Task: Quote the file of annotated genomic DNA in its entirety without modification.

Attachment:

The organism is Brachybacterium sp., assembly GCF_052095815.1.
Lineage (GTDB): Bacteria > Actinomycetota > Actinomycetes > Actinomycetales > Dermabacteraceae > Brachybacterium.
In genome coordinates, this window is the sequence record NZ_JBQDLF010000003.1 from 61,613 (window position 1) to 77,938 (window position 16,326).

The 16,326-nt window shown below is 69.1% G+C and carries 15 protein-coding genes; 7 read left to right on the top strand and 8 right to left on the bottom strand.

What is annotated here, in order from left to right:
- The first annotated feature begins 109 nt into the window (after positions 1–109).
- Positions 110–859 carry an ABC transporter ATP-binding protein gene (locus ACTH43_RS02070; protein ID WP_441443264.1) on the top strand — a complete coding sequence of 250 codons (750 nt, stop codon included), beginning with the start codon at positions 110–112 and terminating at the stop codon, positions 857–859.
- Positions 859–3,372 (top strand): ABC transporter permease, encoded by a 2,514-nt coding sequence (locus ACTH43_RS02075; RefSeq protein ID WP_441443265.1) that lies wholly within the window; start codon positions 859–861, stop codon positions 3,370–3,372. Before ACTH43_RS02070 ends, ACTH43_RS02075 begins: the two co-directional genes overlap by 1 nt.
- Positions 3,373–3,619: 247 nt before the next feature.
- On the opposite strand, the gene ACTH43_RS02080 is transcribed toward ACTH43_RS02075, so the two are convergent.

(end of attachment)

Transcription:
The organism is Brachybacterium sp., assembly GCF_052095815.1.
Lineage (GTDB): Bacteria > Actinomycetota > Actinomycetes > Actinomycetales > Dermabacteraceae > Brachybacterium.
In genome coordinates, this window is the sequence record NZ_JBQDLF010000003.1 from 61,613 (window position 1) to 77,938 (window position 16,326).

The 16,326-nt window shown below is 69.1% G+C and carries 15 protein-coding genes; 7 read left to right on the top strand and 8 right to left on the bottom strand.

What is annotated here, in order from left to right:
- The first annotated feature begins 109 nt into the window (after positions 1–109).
- Positions 110–859 carry an ABC transporter ATP-binding protein gene (locus ACTH43_RS02070; protein ID WP_441443264.1) on the top strand — a complete coding sequence of 250 codons (750 nt, stop codon included), beginning with the start codon at positions 110–112 and terminating at the stop codon, positions 857–859.
- Positions 859–3,372 (top strand): ABC transporter permease, encoded by a 2,514-nt coding sequence (locus ACTH43_RS02075; RefSeq protein ID WP_441443265.1) that lies wholly within the window; start codon positions 859–861, stop codon positions 3,370–3,372. Before ACTH43_RS02070 ends, ACTH43_RS02075 begins: the two co-directional genes overlap by 1 nt.
- Positions 3,373–3,619: 247 nt before the next feature.
- On the opposite strand, the gene ACTH43_RS02080 is transcribed toward ACTH43_RS02075, so the two are convergent.